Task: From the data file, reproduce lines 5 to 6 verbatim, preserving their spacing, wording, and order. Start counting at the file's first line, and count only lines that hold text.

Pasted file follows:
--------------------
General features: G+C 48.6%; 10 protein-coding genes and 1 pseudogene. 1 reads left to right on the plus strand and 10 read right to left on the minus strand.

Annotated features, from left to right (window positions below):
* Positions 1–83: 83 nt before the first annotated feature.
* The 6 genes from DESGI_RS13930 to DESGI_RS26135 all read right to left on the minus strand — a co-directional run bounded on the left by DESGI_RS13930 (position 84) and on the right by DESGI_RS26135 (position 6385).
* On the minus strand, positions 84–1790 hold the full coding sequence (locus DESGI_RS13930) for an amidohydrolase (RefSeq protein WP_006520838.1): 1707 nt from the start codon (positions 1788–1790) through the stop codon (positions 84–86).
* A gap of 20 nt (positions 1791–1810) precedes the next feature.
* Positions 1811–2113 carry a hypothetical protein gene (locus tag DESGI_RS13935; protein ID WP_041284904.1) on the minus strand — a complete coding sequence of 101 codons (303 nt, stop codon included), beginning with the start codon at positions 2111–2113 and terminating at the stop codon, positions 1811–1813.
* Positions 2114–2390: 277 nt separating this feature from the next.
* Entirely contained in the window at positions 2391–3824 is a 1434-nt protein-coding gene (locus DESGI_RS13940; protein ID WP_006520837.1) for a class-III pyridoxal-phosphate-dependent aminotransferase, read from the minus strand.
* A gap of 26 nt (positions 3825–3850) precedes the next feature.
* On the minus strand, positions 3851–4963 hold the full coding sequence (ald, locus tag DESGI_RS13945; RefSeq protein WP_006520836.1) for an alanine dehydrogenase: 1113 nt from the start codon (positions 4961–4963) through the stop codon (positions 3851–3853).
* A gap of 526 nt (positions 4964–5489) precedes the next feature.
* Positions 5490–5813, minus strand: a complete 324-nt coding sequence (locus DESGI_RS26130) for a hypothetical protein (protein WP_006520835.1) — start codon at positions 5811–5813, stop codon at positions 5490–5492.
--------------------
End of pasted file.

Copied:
* On the minus strand, positions 84–1790 hold the full coding sequence (locus DESGI_RS13930) for an amidohydrolase (RefSeq protein WP_006520838.1): 1707 nt from the start codon (positions 1788–1790) through the stop codon (positions 84–86).
* A gap of 20 nt (positions 1791–1810) precedes the next feature.